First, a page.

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Niger and Mali appeal

Hunger Crisis Hits 5 million in W. Africa

Locust swarms and drought have led to a massive food crisis across Niger , the second poorest country in the world, and northern regions of Mali .

With food stocks destroyed, over 3.5 million people in Niger are now in desperate need of food. More than 150,000 children are already suffering from severe malnutrition.

In the northern regions of neighbouring Mali , another 1.5 million people are also affected.

Both cereal and fodder crops were devastated by locusts last year in the worst insect swarms for 15 years. Without fodder, the livestock (camels, goats, sheep and cattle) have started to die in great numbers, worsening the food situation.

Food Prices Rocket

The price of cereals has doubled in some places, and granaries are empty. In a country where two thirds of the population live on less than $1 a day, many people have had to resort to desperate measures in order to seek food.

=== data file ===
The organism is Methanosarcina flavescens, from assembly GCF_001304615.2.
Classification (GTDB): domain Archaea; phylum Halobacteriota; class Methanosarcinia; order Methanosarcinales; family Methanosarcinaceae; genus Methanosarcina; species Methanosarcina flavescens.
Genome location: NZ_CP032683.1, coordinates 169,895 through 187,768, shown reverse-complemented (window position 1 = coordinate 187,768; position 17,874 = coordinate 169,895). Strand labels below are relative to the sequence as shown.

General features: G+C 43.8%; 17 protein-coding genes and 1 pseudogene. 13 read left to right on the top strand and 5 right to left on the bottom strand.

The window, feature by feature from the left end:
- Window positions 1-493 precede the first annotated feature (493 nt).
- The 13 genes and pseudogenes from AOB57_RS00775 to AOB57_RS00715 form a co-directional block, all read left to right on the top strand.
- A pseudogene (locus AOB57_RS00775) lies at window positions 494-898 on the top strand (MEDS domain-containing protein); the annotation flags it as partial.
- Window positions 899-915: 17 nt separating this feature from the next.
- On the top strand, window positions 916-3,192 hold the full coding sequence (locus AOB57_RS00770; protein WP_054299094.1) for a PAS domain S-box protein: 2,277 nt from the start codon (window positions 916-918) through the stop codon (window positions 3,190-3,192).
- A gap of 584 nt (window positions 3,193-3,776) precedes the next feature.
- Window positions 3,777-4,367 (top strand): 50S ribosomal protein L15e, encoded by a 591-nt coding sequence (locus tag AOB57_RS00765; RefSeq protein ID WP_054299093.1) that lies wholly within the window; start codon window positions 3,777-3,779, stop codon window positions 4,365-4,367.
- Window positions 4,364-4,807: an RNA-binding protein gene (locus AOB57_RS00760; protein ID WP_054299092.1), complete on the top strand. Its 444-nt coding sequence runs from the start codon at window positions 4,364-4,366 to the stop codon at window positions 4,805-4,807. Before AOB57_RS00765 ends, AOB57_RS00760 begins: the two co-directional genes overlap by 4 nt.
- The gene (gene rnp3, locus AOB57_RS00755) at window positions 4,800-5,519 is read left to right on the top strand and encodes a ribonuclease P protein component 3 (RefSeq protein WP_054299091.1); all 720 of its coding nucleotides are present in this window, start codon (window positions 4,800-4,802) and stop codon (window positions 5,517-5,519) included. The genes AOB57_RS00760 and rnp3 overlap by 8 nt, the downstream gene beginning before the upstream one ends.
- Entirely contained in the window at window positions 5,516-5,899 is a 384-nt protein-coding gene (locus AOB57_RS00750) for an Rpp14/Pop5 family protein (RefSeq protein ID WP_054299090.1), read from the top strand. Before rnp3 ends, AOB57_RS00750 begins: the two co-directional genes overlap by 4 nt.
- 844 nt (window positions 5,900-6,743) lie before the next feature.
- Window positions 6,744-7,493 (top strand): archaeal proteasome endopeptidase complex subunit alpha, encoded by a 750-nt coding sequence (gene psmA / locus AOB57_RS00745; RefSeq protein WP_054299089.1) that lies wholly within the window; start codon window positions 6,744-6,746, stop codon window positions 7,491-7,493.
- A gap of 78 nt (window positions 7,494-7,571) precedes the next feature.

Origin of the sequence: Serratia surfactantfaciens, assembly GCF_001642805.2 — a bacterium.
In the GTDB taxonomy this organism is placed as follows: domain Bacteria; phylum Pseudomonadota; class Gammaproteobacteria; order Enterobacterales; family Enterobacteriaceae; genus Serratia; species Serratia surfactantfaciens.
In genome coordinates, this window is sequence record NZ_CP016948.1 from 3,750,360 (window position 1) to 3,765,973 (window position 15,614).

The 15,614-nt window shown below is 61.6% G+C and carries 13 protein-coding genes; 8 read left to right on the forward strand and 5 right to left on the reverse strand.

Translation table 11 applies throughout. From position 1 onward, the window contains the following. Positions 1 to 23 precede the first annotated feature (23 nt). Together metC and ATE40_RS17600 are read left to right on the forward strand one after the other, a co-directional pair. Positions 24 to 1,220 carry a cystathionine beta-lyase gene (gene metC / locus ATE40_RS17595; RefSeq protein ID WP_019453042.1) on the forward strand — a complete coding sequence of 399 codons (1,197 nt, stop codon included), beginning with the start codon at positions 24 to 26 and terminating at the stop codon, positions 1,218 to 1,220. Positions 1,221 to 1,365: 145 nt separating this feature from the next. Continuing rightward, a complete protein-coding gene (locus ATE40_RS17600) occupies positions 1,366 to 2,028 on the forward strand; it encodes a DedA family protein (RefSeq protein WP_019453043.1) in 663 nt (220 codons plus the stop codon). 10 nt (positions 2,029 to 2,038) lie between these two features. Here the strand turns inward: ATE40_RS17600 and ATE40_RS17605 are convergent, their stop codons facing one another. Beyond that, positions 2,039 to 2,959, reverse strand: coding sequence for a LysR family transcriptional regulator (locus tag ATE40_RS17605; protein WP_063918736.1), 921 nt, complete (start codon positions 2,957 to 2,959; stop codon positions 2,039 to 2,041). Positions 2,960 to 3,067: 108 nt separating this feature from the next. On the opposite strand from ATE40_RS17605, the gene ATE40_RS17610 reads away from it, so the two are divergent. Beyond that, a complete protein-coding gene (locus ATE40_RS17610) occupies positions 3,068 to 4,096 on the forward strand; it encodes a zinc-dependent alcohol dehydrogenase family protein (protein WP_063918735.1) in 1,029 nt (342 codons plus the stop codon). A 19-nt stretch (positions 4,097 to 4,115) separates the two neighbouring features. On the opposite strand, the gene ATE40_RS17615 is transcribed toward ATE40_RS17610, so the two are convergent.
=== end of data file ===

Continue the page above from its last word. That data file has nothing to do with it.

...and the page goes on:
Seeds which should have been planted for the next harvest, have instead been eaten by hungry families. The next harvest, in October, is still four months away. Without immediate food aid, many already malnourished children will die.

According to the UN, around 40 per cent of Niger 's children were already suffering from malnutrition, even before the current crisis.

Government Appeal

The severe food shortages have prompted the Niger government to implore the international community to assist them in this 'silent crisis'.

The UN has called for $16.2m to buy food, but has had no response from donor countries so far.

Islamic Relief's Action

Two teams from Islamic Relief's office in Mali are currently carrying out a needs assessment in the worst affected regions in Niger and Northern Mali .

Islamic Relief plans to work in partnership with the UN World Food Programme (WFP) to provide food relief and supplementary and therapeutic feeding, as many people are already on the verge of death.

Staff in the region are preparing for a huge relief effort, and an initial £250,000 has been allocated for the work.

Islamic Relief has been working in Mali since 1997 and has a field office in the capital city, Bamako as well as Gourma Rharous in the north.